US Supreme Court Update - Part II
In addition to the big Supreme Court case on out-of-guidelines sentencing, which I discussed a couple days back, the Court on Monday handed down two other decisions in the criminal law area. The less significant was Watson v. US, which involved the somewhat abstruse question of whether someone who trades drugs for a firearm "uses" a firearm within the meaning of 18 USC 924(c)(1)(A), which adds a mandatory minimum five years to the sentence. A few years back, the Court had determined that someone who trades firearms for drugs does fall within the statute's proscription, but in Watson the Court decides that doesn't work the other way around.
It's tempting to think that Watson is of no interest to anyone who's not representing a client charged with trading drugs for firearms, but I found it somewhat thought-provoking. There's a big difference between how having a firearm is penalized under Federal law and how Ohio law treats it. Federal law requires that the gun be used in the crime, which the Court has interpreted to mean "actively employed." In fact, merely possessing a gun kept near the scene of drug trafficking doesn't qualify. It does under Ohio law; I've found cases in which the court upheld a firearm specification where the drugs were found in a house, and the gun was in a car parked outside the house.
That doesn't mean there's anything wrong with Ohio law; we're talking about statutes, not constitutional principles. Congress has chosen to treat the subject one way, and the state legislature has chosen to treat it a different way. But a constitutional principle may become involved: the Supreme Court has accepted appeal on the decision by the DC Circuit that the District's gun-control laws are unconstitutional, and there's a lot of people who believe that the Court's going to declare that the 2nd Amendment guarantees an individual, rather than collective, right to bear arms. If that happens, that could open up a can of worms with regard to gun offenses. I can't imagine any construction of the 2nd Amendment which would prohibit the state from penalizing a person for using a gun in a crime, but if gun ownership is a constitutional right, can the state constitutionally penalize mere possession without some "compelling interest" in doing so, such as demonstrating a nexus between the crime and the gun? Things to ponder...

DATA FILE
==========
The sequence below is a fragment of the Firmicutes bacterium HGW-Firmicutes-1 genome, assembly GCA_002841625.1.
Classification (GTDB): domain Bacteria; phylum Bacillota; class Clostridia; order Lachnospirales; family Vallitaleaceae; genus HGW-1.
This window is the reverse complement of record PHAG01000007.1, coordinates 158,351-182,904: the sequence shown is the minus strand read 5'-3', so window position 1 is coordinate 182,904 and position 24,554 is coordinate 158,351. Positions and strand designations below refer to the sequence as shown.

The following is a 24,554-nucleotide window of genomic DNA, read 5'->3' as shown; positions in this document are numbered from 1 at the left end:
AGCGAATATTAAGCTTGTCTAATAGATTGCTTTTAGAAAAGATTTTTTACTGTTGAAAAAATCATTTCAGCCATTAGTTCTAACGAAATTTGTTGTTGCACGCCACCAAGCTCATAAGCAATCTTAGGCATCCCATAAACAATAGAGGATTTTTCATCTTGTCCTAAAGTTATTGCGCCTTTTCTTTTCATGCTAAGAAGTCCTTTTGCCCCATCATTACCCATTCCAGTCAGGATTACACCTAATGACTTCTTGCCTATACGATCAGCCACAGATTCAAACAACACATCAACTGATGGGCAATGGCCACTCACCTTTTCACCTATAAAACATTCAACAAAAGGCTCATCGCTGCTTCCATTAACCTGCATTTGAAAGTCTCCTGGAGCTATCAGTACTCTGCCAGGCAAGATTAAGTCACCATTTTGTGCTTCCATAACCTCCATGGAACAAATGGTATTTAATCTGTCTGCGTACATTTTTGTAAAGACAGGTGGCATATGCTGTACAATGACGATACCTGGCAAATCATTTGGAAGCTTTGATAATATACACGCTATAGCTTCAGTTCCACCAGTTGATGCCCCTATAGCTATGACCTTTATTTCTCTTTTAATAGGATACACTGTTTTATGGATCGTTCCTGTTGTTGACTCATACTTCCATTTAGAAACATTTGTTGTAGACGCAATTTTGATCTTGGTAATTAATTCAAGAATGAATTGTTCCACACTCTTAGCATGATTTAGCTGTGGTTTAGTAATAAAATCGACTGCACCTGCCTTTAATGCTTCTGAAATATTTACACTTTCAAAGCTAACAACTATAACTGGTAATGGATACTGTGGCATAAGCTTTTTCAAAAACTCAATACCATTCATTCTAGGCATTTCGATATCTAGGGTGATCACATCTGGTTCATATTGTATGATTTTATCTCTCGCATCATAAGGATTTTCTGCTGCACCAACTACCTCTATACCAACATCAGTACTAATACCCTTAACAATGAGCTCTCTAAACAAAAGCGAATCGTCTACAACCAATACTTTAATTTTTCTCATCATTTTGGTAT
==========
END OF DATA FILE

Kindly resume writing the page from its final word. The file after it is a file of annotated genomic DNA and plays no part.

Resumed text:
The Monday decision of more immediate significance was Kimbrough v. US, which I'd discussed here. Basically, Kimbrough had pled to trafficking in crack cocaine, and the judge had given him the minimum 15-year sentence. That was based partially on his lack of prior record and his previous service to his country (Kimbrough was a decorated veteran), but primarily on the judge's belief that the penalty for crack, as opposed to powder (it would have taken 100 times as much powder cocaine for Kimbrough to have been subject to the same sentence) was "disproportionate and unjust." The 4th Circuit had bounced the sentence back, holding that a sentence outside the guidelines is per se unreasonable when it is based upon a disagreement with the sentencing disparity between crack and powder cocaine.
And the Supremes bounced that, holding that it wasn't. Especially since the US Sentencing Commission itself had determined some time ago that the disparity wasn't achieving the purposes for which it was designed, and had repeatedly recommended that the disparity be reduced. Congress, of course, had just as repeatedly refused: there wasn't much point for a Congressman to give a potential opponent a "soft-on-crime" campaign issue.
But the times, they are a'changin'. The Sentencing Commission had recommended again last summer that the penalties for crack cocaine be reduced by an average of 16 months. On November 1, those recommendations went into effect, since Congress this time decided not to object to them. And on Tuesday, the Sentencing Commission announced that the reduction would be applied retroactively.
That doesn't mean everybody who got sentenced under the former law benefits: as the Commission notes, many crack offenders can't get reductions because of the mandatory minimums -- five and ten years -- for crack offenses. The Commission has suggested that Congress change the minimums, too, but good luck with that; even prominent Democrats, like Hillary Clinton, oppose that (Clinton opposed retroactivity, too).
Still, in light of the reduction and Kimbrough, it's hard to quibble with the (hopefully) tongue-in-cheek assertion of one commenter on the Volokh Conspiracy blog: "Man, did I start my crack habit at the right time, or what!"